Head coach: Mike Tice, fourth season
2004 record: 8-8
2004 rankings: Offense, Fourth (396.2 yards/game); Defense, 28th (368.9 yards/game)
2005 strength of schedule: 22nd
From SportingNews.com: NFC North overview
If there's been one consistency about the Vikings the last two seasons, it's that they start fast and hit a brick wall around midseason. Last year, Minnesota started 5-1 and finished 8-8. The offense was prolific, so blame a poor, poor defense that gave up 27 points or more nine times.
A playoff win over Green Bay salvaged some good feelings about the season, but there was no trip to the NFC title game or Super Bowl. In the end, the Vikings wasted one of the greatest seasons by a quarterback in NFL history.
Randy Moss is gone, but it's wrong to assume Daunte Culpepper's numbers were all a derivative of his former star receiver. Culpepper cut down on his fumbles last season (from 15 to nine) and threw only 11 interceptions in 379 passes. He is still going to be one of the top five quarterbacks in the NFL in 2005, even with Moss in Oakland.
Culpepper's statistics should decline slightly if the running backs can stay healthy. One big question is how Culpepper will respond to losing offensive coordinator/quarterbacks coach Scott Linehan.
The loss of Onterrio Smith will hurt because he most likely would have beaten out Michael Bennett for the starting running back job. But Bennett, Moe Williams and Mewelde Moore still form a strong backfield in this offense.
Offseason acquisitions pumped significant talent into the defense – enough to make a dramatic improvement. But chemistry is going to be a big question with five new starters who weren't in the system last season.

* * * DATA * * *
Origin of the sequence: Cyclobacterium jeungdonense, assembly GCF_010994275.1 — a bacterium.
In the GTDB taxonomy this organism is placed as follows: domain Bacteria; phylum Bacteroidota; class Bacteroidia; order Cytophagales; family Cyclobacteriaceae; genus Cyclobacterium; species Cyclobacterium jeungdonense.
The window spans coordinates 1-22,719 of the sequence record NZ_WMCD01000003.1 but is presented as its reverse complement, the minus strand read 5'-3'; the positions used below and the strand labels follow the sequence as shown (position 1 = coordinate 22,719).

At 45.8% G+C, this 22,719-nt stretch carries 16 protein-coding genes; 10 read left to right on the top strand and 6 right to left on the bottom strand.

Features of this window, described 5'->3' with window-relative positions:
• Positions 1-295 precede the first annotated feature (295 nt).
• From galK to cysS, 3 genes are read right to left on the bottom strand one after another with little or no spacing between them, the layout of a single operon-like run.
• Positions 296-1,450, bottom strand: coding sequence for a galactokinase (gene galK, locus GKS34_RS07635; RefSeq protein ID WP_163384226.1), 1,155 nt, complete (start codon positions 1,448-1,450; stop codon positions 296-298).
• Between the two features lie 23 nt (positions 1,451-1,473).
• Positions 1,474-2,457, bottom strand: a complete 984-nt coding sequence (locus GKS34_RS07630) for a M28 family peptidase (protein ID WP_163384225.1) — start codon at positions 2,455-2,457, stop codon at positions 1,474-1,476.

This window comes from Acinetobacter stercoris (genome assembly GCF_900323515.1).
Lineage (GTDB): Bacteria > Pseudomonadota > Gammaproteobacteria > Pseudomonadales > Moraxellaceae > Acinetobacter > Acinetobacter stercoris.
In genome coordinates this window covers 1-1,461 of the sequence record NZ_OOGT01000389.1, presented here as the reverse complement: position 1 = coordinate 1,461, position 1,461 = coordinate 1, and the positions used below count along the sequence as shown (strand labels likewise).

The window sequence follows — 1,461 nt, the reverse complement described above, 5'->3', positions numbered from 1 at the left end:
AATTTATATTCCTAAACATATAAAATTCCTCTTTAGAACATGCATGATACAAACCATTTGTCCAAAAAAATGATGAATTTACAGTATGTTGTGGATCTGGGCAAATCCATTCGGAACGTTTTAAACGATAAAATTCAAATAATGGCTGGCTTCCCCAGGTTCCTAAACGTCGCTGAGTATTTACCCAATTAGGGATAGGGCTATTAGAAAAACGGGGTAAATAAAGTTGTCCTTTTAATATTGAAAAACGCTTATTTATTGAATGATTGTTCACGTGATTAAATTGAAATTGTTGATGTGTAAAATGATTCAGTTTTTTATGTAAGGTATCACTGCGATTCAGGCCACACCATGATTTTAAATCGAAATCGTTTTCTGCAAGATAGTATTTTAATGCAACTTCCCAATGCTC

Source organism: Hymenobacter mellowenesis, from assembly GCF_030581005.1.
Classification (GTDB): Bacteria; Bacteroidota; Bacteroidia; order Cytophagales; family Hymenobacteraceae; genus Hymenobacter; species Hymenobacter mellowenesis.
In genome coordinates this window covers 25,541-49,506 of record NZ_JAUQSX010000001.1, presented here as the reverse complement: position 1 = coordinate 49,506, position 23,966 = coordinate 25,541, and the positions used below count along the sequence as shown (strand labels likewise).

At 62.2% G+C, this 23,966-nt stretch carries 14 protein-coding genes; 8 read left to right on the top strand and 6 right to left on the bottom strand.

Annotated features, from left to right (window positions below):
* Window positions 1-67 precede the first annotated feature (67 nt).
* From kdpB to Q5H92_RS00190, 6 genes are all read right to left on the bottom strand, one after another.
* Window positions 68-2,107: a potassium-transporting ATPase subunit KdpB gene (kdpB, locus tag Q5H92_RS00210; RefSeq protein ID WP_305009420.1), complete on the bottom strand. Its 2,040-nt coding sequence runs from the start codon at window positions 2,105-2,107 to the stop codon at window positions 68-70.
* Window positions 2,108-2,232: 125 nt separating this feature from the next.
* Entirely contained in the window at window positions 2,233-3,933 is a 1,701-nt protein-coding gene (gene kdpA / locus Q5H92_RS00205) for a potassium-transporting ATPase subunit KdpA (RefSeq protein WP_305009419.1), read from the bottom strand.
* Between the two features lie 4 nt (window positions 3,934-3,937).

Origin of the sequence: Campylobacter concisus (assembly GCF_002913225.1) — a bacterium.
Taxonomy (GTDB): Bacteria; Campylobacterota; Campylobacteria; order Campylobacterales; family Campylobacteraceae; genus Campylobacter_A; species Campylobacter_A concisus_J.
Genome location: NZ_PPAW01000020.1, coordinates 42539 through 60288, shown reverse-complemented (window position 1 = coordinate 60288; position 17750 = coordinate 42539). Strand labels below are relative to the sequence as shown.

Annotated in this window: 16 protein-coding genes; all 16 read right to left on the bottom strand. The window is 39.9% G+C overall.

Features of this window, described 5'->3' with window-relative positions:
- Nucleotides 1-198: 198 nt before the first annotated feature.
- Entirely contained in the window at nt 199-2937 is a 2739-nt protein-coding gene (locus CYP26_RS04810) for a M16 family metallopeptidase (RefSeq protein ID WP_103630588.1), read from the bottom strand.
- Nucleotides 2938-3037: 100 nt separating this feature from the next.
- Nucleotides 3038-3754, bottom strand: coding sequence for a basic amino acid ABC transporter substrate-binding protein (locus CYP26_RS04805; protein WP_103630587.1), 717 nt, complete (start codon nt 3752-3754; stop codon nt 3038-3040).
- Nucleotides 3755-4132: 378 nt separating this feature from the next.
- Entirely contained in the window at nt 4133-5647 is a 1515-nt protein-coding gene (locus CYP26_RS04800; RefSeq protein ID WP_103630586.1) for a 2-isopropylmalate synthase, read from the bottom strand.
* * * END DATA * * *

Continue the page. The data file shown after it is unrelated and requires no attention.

The defensive line will have a stellar interior with free-agent signee Pat Williams and Kevin Williams at the defensive tackle spots. There needs to be more of a pass rush from the ends, but that area may require some patience, as Darrion Scott and Kenechi Udeze continue to develop.
The biggest question mark is at linebacker, where there is a new starting threesome of Sam Cowart (in the middle), Napoleon Harris (strong side) and Dontarrious Thomas (weak side). It will be hard for this year's starters to be worse than last year's, but Cowart will have to play better than he has in recent years to hold the group together.
The linebackers will have a strong – but risk-taking – secondary backing them up. Starting cornerbacks Fred Smoot and Antoine Winfield can be gamblers at times, but they are fast and talented enough for Minnesota to employ blitz-heavy, man-to-man defenses. Safety Darren Sharper wasn't at his best last year, but he's still capable of being one of the NFL's top safeties.
Kicker is still a mystery, and it looks like there will be a camp battle between Aaron Elling and Paul Edinger. Elling lost the job last summer, and Edinger fell off so badly over the last two years that the Bears dumped him.
Punter Darren Bennett was mediocre in 2004, but the Vikings have few better options. Receivers Kelley Campbell and Burleson will split return duties, unless one of the rookies (possibly running back Ciatrick Fason) steps up.
The Viking will finish 9-7 and first in the NFC North.